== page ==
Walk down (with the creek on your right) towards the Ruler's Court & experience some of the inticing traditional eateries:
(Unlicenced - these restaurants do not serve alcohol)
At the Ruler's Court, close to Dubai Museum, is BASTAKIYAH NIGHTS. A lovely courtyard restaurant where you can sample Arabic cuisine, fresh fruit juices, hot Maroccon mint tea and of course Sheesha (water pipe). Tel: +971-4-3537772.
Or continue walking past HSBC Bank until you reach the Sheikh Saeed House. This is where you'll find the KAN ZAMAN Restaurant (see seperate restaurant tip) with plenty of indoor & outdoor seating area for more than 400 people. Tel: +971-4-3939913.
These are some of my favourite spots to sit for a relaxing evening with great Arabic food & aromatic Sheesha. You're in the middle of the city, yet you're not sat right on a main road inhaling car fumes & shouting across the table to your friends. These are the spots that radiate the "original Dubai-feeling" that is increasingly hard to find in our modern & changing city.
PS: If you do fancy a beer after dinner, you can even walk back up towards Bank Street, across the traffic lights & straight into Rock Bottom's.
More details in my Nightlife tips
It's actually not a museum...it's a warehouse...a huge hall with a labyrinth of anything/everything that you can imagine! If you need a souvenir, a gift, pashmina scarf, a bed cover, a cushion cover, an arabic lamp, a waterpipe, a rosewood chest...you can find absolutely EVERYTHING there!
It's very hard to find...most of us get lost and can't find it the first couple of times. So just call that number and they will explain to you how to find it.
Remember to go there with a lot of patience (you easily spend 2 hours there) and bargaining skills...
If you love reading and can't stand the expensive malls in Dubai, you should go to the "House of Prose". There are 2 shops in Dubai.
One is on Jumeirah Beach Road, in the Jumeirah Plaza (when you get in the main entrance, walk all the way to the back, and turn left...it's almost on the exit of the little mall)
The second one is at the Ibn Battuta Mall (A bit farther from the city, you should only go here if you are staying nearby). It's harder to find, as the entrance is actually outside of the mall. You have to go to the last parking (after Geant supermarket) and walk to the end of the building and it's just on the corner.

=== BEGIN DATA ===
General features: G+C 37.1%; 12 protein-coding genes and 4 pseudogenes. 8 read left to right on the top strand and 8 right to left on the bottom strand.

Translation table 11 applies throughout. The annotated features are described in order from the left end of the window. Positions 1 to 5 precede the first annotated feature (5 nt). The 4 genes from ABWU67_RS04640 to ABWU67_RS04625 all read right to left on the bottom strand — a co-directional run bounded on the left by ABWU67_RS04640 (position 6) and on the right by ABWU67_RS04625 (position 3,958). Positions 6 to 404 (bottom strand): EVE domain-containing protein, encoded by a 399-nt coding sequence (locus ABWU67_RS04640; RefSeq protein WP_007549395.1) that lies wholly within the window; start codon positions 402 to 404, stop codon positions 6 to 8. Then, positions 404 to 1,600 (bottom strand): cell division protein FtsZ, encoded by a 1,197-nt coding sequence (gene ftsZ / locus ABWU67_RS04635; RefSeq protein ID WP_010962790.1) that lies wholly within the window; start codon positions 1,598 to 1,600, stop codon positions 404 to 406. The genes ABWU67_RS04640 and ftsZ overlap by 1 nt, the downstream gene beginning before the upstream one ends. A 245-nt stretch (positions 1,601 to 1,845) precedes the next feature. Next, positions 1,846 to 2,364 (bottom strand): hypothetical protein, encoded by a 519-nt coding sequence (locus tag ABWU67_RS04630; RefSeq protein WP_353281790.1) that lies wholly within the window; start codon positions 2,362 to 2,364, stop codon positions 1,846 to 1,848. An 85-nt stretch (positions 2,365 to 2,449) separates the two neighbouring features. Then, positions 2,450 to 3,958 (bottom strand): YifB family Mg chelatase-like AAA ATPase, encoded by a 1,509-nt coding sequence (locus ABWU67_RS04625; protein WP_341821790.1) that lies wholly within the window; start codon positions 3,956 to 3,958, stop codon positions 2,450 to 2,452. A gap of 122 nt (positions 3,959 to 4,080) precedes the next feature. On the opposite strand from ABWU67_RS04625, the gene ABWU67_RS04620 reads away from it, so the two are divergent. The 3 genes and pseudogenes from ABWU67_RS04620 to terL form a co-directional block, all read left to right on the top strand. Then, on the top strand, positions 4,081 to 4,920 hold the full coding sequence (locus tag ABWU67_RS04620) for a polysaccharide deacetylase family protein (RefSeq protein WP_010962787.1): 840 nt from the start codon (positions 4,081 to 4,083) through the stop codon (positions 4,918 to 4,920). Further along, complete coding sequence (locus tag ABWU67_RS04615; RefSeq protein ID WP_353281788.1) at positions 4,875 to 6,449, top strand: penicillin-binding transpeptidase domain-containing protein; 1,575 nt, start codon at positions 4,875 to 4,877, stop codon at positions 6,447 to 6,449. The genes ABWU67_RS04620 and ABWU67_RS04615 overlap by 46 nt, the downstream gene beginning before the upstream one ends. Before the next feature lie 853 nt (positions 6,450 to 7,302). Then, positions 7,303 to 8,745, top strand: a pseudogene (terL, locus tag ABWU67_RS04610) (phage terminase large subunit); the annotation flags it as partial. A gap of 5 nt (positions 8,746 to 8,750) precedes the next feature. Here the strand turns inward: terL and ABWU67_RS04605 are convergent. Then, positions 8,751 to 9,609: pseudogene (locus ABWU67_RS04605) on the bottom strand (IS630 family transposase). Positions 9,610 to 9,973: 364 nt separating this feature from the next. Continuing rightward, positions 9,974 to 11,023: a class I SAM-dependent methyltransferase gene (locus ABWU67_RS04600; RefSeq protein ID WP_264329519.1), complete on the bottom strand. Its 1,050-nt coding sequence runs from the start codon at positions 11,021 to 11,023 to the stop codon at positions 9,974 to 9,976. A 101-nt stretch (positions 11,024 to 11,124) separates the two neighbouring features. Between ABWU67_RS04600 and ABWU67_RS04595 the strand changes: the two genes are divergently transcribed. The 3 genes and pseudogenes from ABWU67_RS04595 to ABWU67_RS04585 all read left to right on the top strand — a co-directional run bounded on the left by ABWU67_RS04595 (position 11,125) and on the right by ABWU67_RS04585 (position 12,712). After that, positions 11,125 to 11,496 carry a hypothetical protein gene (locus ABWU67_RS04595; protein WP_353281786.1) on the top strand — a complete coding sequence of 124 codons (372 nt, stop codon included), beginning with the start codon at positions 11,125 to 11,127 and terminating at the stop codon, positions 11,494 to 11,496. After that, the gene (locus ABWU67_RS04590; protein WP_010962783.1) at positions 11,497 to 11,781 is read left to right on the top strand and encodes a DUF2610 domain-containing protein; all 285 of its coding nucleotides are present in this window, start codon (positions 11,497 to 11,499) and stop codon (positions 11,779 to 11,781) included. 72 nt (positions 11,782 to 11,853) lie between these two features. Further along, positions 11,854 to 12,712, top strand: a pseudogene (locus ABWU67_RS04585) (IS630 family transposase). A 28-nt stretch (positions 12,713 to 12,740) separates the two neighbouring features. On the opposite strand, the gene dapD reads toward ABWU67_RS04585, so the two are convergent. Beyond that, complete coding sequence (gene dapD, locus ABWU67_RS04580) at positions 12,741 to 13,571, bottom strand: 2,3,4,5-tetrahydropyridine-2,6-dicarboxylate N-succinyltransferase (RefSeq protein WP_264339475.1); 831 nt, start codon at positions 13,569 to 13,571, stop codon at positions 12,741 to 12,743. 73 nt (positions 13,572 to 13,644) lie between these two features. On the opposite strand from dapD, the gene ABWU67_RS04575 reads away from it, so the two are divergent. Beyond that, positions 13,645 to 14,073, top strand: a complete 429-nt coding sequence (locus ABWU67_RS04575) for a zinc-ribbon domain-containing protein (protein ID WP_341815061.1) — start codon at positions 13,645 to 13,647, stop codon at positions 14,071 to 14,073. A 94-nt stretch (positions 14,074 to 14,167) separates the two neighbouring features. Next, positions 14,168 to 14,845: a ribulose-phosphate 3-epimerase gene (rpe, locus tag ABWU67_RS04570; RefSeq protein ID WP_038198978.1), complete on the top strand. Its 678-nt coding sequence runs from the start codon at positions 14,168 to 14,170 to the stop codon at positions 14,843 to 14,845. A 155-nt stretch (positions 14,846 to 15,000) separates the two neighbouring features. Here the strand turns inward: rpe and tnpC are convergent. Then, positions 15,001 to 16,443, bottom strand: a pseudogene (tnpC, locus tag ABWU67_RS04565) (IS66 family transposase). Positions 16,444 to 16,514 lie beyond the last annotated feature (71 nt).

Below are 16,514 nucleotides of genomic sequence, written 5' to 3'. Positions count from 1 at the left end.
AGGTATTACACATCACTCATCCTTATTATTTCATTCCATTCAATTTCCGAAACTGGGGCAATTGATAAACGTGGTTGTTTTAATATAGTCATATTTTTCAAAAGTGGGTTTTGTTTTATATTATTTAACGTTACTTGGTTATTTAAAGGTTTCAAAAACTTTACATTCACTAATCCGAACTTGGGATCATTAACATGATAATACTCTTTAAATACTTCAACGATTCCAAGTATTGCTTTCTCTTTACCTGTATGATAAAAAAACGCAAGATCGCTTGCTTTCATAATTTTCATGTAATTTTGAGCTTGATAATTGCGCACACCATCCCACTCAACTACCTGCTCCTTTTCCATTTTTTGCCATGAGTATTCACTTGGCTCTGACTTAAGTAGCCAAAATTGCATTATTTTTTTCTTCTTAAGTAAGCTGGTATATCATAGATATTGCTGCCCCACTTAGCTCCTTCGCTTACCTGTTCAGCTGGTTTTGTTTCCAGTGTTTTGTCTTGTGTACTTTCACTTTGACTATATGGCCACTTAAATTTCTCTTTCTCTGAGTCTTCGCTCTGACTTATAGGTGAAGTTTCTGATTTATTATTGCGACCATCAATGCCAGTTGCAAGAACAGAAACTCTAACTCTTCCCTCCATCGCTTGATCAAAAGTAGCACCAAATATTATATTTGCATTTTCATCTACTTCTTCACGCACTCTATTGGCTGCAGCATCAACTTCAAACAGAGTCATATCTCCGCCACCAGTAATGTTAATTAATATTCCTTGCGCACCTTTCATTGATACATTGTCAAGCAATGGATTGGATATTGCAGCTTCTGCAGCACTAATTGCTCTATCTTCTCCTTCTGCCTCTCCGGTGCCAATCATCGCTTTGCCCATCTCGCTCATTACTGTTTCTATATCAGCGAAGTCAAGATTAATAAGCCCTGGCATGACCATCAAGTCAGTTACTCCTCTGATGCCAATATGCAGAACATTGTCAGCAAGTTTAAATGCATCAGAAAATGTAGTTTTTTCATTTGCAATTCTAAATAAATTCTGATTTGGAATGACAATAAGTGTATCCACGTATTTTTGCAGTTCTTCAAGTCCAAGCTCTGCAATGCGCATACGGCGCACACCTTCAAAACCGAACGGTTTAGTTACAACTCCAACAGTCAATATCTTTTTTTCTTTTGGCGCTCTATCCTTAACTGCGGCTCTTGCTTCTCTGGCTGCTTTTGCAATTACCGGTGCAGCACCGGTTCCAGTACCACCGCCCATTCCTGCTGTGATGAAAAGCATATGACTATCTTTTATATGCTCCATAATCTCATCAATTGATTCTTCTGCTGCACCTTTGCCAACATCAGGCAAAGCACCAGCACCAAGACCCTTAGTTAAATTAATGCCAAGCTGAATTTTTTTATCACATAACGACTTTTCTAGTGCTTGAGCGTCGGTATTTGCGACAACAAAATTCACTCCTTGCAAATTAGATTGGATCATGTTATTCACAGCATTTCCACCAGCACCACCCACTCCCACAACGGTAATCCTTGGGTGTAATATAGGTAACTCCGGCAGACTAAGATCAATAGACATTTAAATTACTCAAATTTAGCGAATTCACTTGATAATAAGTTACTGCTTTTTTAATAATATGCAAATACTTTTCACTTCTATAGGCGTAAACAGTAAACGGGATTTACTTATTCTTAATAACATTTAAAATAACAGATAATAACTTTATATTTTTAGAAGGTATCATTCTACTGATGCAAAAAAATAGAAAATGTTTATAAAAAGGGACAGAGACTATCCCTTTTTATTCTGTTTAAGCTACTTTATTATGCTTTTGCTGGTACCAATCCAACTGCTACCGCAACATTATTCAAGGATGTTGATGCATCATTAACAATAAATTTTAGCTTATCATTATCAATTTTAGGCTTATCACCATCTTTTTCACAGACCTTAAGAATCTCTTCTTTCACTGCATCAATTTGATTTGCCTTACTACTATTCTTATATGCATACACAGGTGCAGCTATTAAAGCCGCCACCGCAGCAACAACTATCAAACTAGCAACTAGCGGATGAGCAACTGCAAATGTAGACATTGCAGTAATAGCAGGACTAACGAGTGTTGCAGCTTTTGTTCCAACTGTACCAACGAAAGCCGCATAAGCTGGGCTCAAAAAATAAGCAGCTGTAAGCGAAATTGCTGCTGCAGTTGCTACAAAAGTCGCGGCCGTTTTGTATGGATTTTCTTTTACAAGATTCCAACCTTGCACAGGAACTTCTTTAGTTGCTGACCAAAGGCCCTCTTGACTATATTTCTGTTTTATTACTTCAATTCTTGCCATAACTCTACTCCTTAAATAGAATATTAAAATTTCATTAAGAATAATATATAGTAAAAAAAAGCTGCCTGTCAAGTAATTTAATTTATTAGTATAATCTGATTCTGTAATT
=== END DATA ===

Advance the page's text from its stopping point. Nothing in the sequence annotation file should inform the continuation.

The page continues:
Although you’ll always see some skyscraper in the background, the Deira side of Dubai’s old town is surely the best to see a more traditional side of Dubai. Not only all the souks give you an idea of pre-boom Dubai. What I would like to recommend is a short walk along the Creek between the two Abra stations (Old Souk and Sabkha). Here, archaic, wooden cargo ships are being offloaded. The goods you see here are not those you’ll find in the shopping malls. Here, you see cheap far-eastern household products as feel as some food and spices for the nearby shops. Don’t expect it to be too traditional as most stuff comes in boxes. But it’s apart of the Creek you won’t find in many tourists guides. Be careful, as it is a working harbour and not a purpose-built tourist attraction, and see one of the most authentic parts of the city.
Located just 45 minutes from Dubai International Airport, the Resort features 115 rooms and suites appointed in traditional Gulf decor, complemented by the region's first authentic open-air Arabic desert restaurant, and a superb range of recreational facilities.
For those seeking a unique desert experience within easy reach of Dubai, Jumeirah Bab Al Shams Desert Resort & Spa presents the ideal destination.
Offers comfort and entertainment, at Jumeirah Bab Al Shams Desert Resort & Spa you can experience the history of Dubai.
And do not miss the dinner at Al HAdeerah Resturant - it will be a wonderful experince of Arabian night !
Try hotel apartments, if you are travelling in a group. It is more economical and you have an option of cooking your own favourite meals to your taste. Most supermarkets are well stocked with fresh and canned foods local and imported. Try fresh local fish , but you need to go to the fish market in Diera Dubai near the Gold souk(market). There are some stalls were you may find local fisherman selling local fish. Facility for cleaning the fish is available . You can get your fish fried in a restaurant at Shark restaurant(located in meat & poultry market) in the same market near the parking lot.